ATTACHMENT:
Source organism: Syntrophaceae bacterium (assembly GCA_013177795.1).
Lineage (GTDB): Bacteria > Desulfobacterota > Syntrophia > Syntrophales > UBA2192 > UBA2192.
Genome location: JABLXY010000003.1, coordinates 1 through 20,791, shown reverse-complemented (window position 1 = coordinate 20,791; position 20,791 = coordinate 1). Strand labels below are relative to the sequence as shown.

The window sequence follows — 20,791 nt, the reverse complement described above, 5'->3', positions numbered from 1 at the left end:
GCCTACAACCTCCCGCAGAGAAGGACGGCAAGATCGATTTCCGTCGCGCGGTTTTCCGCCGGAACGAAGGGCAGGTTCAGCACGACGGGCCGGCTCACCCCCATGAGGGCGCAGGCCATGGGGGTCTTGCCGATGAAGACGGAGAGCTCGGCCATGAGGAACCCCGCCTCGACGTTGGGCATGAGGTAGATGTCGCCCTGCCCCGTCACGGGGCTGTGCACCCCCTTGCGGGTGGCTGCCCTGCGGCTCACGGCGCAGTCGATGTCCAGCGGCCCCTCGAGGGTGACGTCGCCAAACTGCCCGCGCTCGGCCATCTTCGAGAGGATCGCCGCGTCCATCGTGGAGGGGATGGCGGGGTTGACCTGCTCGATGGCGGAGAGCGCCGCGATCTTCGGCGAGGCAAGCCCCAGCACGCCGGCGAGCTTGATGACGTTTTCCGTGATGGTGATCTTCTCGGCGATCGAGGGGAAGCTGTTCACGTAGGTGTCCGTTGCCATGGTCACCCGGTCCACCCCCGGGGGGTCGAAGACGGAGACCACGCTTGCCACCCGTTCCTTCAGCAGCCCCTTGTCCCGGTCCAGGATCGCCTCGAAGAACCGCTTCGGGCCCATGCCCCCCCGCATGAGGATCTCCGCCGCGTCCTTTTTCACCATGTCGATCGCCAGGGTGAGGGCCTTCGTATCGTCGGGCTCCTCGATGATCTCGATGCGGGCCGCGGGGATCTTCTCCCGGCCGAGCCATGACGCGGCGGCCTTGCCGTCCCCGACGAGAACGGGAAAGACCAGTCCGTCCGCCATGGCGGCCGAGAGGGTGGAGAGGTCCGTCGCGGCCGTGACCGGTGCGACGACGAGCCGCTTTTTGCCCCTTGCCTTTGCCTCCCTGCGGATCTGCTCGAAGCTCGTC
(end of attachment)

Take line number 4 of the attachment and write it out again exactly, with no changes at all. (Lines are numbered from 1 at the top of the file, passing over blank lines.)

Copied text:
The window sequence follows — 20,791 nt, the reverse complement described above, 5'->3', positions numbered from 1 at the left end: